Great headers also use their arms for thrust and balance, as well as the rhythmic coordination that provides most of the power. If the header can get the legs, abdomen, shoulders, arms, and hands (wrist) working in synch, he won't have to be particularly strong to achieve great power.

Timing, especially involving footwork, keys the power takeoff. But the player doesn't want to get to the ball too soon, or he'll be standing still when the ball arrives. On corner kicks, for example, the player should set up deeper than where he intends to be to strike the ball. Whether on offense or defense, the player should be moving forward when preparing to head the ball in the area.

The popular diving header should be practiced on deep wet grass (morning or evening dew or rain helps). Early on, the players should use their hands to effect a gentle landing if they slip. Good practice sessions should encompass repetition, variety, and fun!

The follow through is critical in heading. Hubert Vogelsinger recommends keeping the chin down and bending the body like a bow. Strikers should be exposed to a lot of practice on heading the ball into the goal.

Heading skills must be practiced at all levels, right up through college and the professionals. NSCAA director of licensing courses Jeff Tipping suggests using a good lightweight ball for heading instruction.

Summing up: the awareness of potential danger, better balls, and short-sided play for youth teams have all contributed to safer heading. The Penn State Sports Medicine Newsletter encourages (1) limiting heading for young players, (2) using a smaller, lighter, higher-quality ball, and (3) changing balls in wet weather.

The pass, cross, and header goal is, perhaps, the most exciting action in all of sports. Keep in mind that maintaining this elegant skill requires knowledge, moderation (in practice), and quality equipment.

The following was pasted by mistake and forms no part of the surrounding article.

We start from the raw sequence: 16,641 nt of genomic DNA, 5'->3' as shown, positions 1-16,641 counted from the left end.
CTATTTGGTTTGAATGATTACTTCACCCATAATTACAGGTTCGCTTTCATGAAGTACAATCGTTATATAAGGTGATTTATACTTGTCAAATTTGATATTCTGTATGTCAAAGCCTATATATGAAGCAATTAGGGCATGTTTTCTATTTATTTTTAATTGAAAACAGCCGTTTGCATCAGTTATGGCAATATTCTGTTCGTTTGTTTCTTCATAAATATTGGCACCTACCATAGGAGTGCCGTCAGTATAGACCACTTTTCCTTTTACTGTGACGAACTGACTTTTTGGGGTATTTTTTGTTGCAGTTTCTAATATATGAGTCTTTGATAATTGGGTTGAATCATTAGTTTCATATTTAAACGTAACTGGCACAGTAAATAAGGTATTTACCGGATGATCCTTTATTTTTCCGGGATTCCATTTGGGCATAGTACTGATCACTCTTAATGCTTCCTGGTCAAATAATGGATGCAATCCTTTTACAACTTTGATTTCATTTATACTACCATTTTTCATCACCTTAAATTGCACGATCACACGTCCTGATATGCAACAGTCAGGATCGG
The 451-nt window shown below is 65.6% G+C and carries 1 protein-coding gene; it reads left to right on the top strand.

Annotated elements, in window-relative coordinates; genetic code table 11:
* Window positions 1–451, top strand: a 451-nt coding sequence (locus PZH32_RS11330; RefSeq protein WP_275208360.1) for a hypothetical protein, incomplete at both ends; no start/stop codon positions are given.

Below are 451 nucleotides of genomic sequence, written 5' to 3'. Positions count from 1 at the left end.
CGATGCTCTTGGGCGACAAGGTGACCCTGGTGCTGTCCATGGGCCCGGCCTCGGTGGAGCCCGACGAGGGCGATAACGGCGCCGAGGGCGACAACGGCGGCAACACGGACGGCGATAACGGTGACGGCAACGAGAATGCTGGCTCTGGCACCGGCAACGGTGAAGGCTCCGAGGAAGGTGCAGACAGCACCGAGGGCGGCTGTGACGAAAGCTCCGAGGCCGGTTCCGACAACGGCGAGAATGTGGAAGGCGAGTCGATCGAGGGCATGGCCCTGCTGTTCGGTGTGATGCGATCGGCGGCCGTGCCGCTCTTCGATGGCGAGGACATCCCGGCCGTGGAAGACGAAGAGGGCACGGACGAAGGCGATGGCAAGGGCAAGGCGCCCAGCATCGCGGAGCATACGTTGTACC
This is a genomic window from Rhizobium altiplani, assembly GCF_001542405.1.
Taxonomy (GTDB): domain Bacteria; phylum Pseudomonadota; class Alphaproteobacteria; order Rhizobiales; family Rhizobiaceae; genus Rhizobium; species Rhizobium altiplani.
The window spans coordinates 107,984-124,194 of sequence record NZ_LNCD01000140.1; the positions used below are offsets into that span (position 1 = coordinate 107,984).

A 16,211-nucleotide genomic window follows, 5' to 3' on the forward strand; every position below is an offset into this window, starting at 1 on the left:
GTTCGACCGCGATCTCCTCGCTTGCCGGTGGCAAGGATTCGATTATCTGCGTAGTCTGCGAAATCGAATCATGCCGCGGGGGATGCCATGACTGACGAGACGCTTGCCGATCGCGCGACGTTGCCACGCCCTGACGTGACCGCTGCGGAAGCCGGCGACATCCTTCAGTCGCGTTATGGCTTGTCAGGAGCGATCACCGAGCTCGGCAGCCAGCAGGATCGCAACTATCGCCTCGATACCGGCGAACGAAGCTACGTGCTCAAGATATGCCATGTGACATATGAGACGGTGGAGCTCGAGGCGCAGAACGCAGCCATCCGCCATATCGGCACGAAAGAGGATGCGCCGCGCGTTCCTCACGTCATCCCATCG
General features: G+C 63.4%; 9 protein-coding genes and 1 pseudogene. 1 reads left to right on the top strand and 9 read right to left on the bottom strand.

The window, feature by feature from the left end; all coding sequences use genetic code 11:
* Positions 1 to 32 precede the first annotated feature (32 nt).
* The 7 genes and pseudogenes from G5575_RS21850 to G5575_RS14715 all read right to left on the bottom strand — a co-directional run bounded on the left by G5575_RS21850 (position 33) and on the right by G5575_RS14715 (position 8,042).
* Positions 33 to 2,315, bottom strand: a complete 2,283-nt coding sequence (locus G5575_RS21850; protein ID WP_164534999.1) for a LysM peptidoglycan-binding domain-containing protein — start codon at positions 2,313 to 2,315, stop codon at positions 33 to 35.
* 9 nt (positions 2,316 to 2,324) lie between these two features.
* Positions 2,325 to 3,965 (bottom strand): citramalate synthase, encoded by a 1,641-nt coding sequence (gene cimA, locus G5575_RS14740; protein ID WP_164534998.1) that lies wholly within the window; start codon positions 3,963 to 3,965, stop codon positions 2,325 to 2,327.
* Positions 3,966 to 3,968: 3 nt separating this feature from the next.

To everyone who believes that heading a soccer ball is too dangerous, we point to the great professional defenders who headed tens of thousands of balls with no ill effect. Let's not forget, however, that proper coaching and practice can help keep heading safe.

Coaches should make certain to train their players in how to jump, as game situations often dictate a heading action off a jump. Most heading practice is designed to get the ball down in order to get it past the keeper or to pass it to a teammate's feet.

Now, anyone who can head a ball down can clear a ball in the air, but the opposite is far from true. Many players cannot contact the ball on the flat surface of the forehead to get the ball down. They often attempt to head the ball down by impacting it at the high hairline point.

This is dangerous because it takes the player's eye off the ball and causes the player to contact the ball with the top of his head. This not only hurts somewhat but places the header in a compromised position: receiving an impact with the head in a straight line with the spinal column - which can be dangerous.
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Title Annotation:soccer safety
Author:Caruso, Andy
Publication:Coach and Athletic Director
Date:Dec 1, 1998
Words:1008